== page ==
Pay to play: Scientists are bristling over the cost of a common research tool

A commonly used questionnaire designed to predict how well patients will stick to their drug regimen is stirring up some controversy in the publishing world. Over the last decade, the creator of the copyrighted questionnaire — public health specialist Donald Morisky of the University of California, Los Angeles — has aggressively pursued any researcher who uses […]

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The Olympics of research into scientific publishing is happening now. Follow along here.

CHICAGO — As many Retraction Watch readers may know, the Peer Review Congress happens every four years — much like the Olympics. For three days here on the shores of Lake Michigan, researchers will present findings on subjects from bias to data sharing to misconduct. Our Ivan Oransky is there, and will be tweeting, so […]

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Paid to publish: It’s not just China

A recent pre-print showed that scientists in China can earn up to $165,000 to publish a paper in a top journal, but that’s not the only place where researchers can get some extra cash. Recently, we conducted an informal search for other institutions around the world that offer cash prizes for publishing research — and […]

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Happy birthday to Retraction Watch! (We’re 7.) And an update on our database.

August 3rd is a big day around here — it’s our birthday. Today, we celebrate seven years since two science journalists decided, not exactly on whim but close to it, to launch a blog about retractions. Little did they know. (To hear our co-founder Ivan Oransky talk more about this milestone, check out his podcast […]

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The Harvard lab head, the grad student, and the restraining order: An ongoing saga

Regular Retraction Watch readers may recall a remarkable story from January involving Harvard’s Lee Rubin and one of his graduate students. As we reported in Science at the time, the graduate student, Gustavo German, said he had been subjected to a forced psychiatric evaluation as “an act of revenge by Rubin, retaliation prompted by German’s […]

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The RW week in review: Doing the right thing, two journals’ first retractions

Did you miss some of this week’s posts? Here they all are, in one handy roundup: Are there foxes in Tasmania? Follow the poop Lancet retracts (and replaces) paper a year after authors report error that changes “all numbers” Lost in translation: Authors blame a language error for wrong diagnosis More notices appear for embattled […]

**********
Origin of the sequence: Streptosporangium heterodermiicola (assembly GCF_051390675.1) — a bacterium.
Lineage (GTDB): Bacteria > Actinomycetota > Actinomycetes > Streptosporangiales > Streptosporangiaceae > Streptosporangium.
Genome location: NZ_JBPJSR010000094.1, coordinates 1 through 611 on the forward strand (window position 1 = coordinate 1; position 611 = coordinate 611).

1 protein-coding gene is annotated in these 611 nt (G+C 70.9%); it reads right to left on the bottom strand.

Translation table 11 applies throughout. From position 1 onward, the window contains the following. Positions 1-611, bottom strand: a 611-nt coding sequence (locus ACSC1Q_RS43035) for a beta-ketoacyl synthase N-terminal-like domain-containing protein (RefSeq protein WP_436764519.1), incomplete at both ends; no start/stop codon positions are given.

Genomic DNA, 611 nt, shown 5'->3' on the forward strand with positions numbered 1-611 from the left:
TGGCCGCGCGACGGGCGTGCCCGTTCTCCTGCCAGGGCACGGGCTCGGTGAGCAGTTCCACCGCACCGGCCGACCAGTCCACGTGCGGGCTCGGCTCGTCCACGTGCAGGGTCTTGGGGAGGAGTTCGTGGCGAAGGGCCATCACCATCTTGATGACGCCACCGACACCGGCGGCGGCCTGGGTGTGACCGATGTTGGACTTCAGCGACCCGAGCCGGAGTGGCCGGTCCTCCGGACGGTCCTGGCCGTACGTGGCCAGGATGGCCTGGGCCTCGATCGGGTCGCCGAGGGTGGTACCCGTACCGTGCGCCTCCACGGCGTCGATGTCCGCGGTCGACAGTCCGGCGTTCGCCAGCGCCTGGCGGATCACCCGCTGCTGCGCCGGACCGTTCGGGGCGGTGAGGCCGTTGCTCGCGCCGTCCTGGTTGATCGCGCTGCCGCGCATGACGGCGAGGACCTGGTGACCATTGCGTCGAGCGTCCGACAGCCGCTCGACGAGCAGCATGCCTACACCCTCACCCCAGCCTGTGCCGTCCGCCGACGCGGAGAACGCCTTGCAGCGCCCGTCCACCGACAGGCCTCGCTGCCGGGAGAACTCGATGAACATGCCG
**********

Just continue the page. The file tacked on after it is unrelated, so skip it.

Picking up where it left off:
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Meet our new staff writer, Andrew P. Han

Please welcome Andrew P. Han, the newest addition to the Retraction Watch team. Andy comes to Retraction Watch and the Center for Scientific Integrity from GenomeWeb, where he covered the explosion of CRISPR/Cas9 into the research and biotech scene over the last several years. He has also freelanced for Wired.com, Popular Mechanics.com, Newsweek, and Food […]

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Announcing the DiRT Award, a new “doing the right thing” prize — and its first recipient

It takes a lot of work to clean up the scientific literature, and some researchers and organizations deserve special recognition. That’s why we’ve established a “doing the right thing” category when we see praise-worthy progress in individual retractions, and have now gone a step further: We’ve created the DiRT Award, a new annual prize to […]

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Thank you, Helmsley Charitable Trust: $325,000 grant renewal will help us build a sustainable future

We’re very pleased to announce an 18-month grant renewal for $325,000 from The Leona M. and Harry B. Helmsley Charitable Trust to The Center For Scientific Integrity, our parent non-profit organization. The generous funding from the Helmsley Charitable Trust will allow us to build on the work funded by our original Helmsley grant. That grant gave us the opportunity to […]

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“Publications of questionable scientific value:” A scientist models a potential prom date

Eve Armstrong had an important question: How would things have turned out if she had summoned the nerve to ask a certain Barry Cottonfield to her high school’s junior prom in 1997? Cottonfield, for those readers unfamiliar, “was a brash, unprincipled individual (private communications 1983-1998; Lunch Ladies’ Assoc. v. Cottonfield 1995) with slightly below-average learning […]

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